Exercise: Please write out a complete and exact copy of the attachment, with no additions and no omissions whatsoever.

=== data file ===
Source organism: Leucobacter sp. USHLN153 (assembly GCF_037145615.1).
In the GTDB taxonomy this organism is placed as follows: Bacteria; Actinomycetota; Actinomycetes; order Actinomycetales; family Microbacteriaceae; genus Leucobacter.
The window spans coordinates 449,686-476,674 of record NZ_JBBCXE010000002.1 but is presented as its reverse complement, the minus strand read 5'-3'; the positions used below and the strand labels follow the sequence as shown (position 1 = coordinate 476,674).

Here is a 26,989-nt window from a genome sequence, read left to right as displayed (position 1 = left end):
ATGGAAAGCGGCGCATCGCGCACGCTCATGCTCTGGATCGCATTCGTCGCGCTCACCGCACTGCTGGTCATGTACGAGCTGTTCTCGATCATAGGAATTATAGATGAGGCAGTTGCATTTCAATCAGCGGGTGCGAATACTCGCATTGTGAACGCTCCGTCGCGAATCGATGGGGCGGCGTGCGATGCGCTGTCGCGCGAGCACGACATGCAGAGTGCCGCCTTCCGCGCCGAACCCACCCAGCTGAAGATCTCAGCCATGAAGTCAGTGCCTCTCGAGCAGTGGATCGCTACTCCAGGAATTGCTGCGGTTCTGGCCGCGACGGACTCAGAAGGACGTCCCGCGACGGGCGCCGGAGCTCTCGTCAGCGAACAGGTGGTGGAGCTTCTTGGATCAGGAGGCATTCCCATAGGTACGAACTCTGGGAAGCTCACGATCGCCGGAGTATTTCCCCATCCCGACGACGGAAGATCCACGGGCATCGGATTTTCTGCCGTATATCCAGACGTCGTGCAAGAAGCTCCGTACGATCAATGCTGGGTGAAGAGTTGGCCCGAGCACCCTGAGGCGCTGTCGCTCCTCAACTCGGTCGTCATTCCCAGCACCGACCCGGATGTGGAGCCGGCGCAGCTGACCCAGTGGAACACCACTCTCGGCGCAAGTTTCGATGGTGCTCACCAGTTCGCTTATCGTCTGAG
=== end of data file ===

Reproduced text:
Source organism: Leucobacter sp. USHLN153 (assembly GCF_037145615.1).
In the GTDB taxonomy this organism is placed as follows: Bacteria; Actinomycetota; Actinomycetes; order Actinomycetales; family Microbacteriaceae; genus Leucobacter.
The window spans coordinates 449,686-476,674 of record NZ_JBBCXE010000002.1 but is presented as its reverse complement, the minus strand read 5'-3'; the positions used below and the strand labels follow the sequence as shown (position 1 = coordinate 476,674).

Here is a 26,989-nt window from a genome sequence, read left to right as displayed (position 1 = left end):
ATGGAAAGCGGCGCATCGCGCACGCTCATGCTCTGGATCGCATTCGTCGCGCTCACCGCACTGCTGGTCATGTACGAGCTGTTCTCGATCATAGGAATTATAGATGAGGCAGTTGCATTTCAATCAGCGGGTGCGAATACTCGCATTGTGAACGCTCCGTCGCGAATCGATGGGGCGGCGTGCGATGCGCTGTCGCGCGAGCACGACATGCAGAGTGCCGCCTTCCGCGCCGAACCCACCCAGCTGAAGATCTCAGCCATGAAGTCAGTGCCTCTCGAGCAGTGGATCGCTACTCCAGGAATTGCTGCGGTTCTGGCCGCGACGGACTCAGAAGGACGTCCCGCGACGGGCGCCGGAGCTCTCGTCAGCGAACAGGTGGTGGAGCTTCTTGGATCAGGAGGCATTCCCATAGGTACGAACTCTGGGAAGCTCACGATCGCCGGAGTATTTCCCCATCCCGACGACGGAAGATCCACGGGCATCGGATTTTCTGCCGTATATCCAGACGTCGTGCAAGAAGCTCCGTACGATCAATGCTGGGTGAAGAGTTGGCCCGAGCACCCTGAGGCGCTGTCGCTCCTCAACTCGGTCGTCATTCCCAGCACCGACCCGGATGTGGAGCCGGCGCAGCTGACCCAGTGGAACACCACTCTCGGCGCAAGTTTCGATGGTGCTCACCAGTTCGCTTATCGTCTGAG